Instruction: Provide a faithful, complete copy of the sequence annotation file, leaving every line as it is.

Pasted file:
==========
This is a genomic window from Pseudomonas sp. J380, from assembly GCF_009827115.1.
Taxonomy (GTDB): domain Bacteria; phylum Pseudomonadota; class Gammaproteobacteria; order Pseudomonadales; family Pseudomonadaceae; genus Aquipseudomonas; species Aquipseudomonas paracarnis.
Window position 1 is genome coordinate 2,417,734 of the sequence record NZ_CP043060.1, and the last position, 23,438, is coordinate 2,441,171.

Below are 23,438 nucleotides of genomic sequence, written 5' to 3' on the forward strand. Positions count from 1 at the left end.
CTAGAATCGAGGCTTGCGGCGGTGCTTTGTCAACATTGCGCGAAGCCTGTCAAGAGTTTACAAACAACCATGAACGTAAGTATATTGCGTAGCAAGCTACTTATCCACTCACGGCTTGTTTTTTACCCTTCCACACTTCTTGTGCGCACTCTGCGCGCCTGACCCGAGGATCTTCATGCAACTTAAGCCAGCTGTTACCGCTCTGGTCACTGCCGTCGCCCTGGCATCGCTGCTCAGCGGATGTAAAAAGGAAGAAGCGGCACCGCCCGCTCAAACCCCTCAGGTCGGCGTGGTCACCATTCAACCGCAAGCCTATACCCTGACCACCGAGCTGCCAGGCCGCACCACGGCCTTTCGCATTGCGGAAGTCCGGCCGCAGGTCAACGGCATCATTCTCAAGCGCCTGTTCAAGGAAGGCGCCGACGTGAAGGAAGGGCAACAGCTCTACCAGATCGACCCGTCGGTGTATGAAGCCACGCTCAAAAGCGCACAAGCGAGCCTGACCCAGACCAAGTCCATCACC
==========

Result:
This is a genomic window from Pseudomonas sp. J380, from assembly GCF_009827115.1.
Taxonomy (GTDB): domain Bacteria; phylum Pseudomonadota; class Gammaproteobacteria; order Pseudomonadales; family Pseudomonadaceae; genus Aquipseudomonas; species Aquipseudomonas paracarnis.
Window position 1 is genome coordinate 2,417,734 of the sequence record NZ_CP043060.1, and the last position, 23,438, is coordinate 2,441,171.

Below are 23,438 nucleotides of genomic sequence, written 5' to 3' on the forward strand. Positions count from 1 at the left end.
CTAGAATCGAGGCTTGCGGCGGTGCTTTGTCAACATTGCGCGAAGCCTGTCAAGAGTTTACAAACAACCATGAACGTAAGTATATTGCGTAGCAAGCTACTTATCCACTCACGGCTTGTTTTTTACCCTTCCACACTTCTTGTGCGCACTCTGCGCGCCTGACCCGAGGATCTTCATGCAACTTAAGCCAGCTGTTACCGCTCTGGTCACTGCCGTCGCCCTGGCATCGCTGCTCAGCGGATGTAAAAAGGAAGAAGCGGCACCGCCCGCTCAAACCCCTCAGGTCGGCGTGGTCACCATTCAACCGCAAGCCTATACCCTGACCACCGAGCTGCCAGGCCGCACCACGGCCTTTCGCATTGCGGAAGTCCGGCCGCAGGTCAACGGCATCATTCTCAAGCGCCTGTTCAAGGAAGGCGCCGACGTGAAGGAAGGGCAACAGCTCTACCAGATCGACCCGTCGGTGTATGAAGCCACGCTCAAAAGCGCACAAGCGAGCCTGACCCAGACCAAGTCCATCACC